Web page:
At Italy On This Day you will read about events and festivals, about important moments in history, and about the people who have made Italy the country it is today, and where they came from. Italy is a country rich in art and music, fashion and design, food and wine, sporting achievement and political diversity. Italy On This Day provides fascinating insights to help you enjoy it all the more.

Tuesday, 16 October 2018

Dino Buzzati - author

Novelist likened to Camus whose short stories remain popular


Dino Buzzati was a journalist, author and painter in an extraordinary career
Dino Buzzati was a journalist, author and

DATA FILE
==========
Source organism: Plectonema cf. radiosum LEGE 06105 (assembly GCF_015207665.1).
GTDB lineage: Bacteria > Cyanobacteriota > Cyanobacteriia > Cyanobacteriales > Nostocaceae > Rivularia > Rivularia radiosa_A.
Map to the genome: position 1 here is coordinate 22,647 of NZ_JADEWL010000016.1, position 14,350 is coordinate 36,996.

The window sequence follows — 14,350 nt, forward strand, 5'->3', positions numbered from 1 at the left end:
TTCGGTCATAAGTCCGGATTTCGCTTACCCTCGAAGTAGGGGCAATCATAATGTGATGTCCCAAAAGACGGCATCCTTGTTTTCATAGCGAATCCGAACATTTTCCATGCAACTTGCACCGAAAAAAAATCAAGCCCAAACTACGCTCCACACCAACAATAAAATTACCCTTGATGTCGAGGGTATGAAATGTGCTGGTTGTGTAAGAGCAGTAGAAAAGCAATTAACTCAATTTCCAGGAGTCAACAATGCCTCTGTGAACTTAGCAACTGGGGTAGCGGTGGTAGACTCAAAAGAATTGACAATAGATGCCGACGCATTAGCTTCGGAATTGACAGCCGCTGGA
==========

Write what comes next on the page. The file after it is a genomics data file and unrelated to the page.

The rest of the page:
painter in an extraordinary career
The multi-talented author Dino Buzzati, whose output included five novels, several theatre and radio plays, a children’s novel, five opera libretti, some poetry, a comic book in which he also drew the illustrations, and several books of short stories, was born on this day in 1906 in Belluno.

Buzzati’s most famous novel, Il deserto dei Tartari (1940), titled The Tartar Steppe in the English translation, saw Buzzati compared to Albert Camus and Franz Kafka as a work of existentialist style, but it is for his short stories that he still wins acclaim.

A new collection entitled Catastrophe and Other Stories, which showcases Buzzati’s talent for weaving nightmarish fantasy into ordinary situations, was published earlier this year.

Buzzati, who worked as journalist for the whole of his adult life and also painted prolifically, was the second of four children born to Giulio Cesare Buzzati, a distinguished professor of international law, and Alba Mantovani, a veterinarian born in Venice.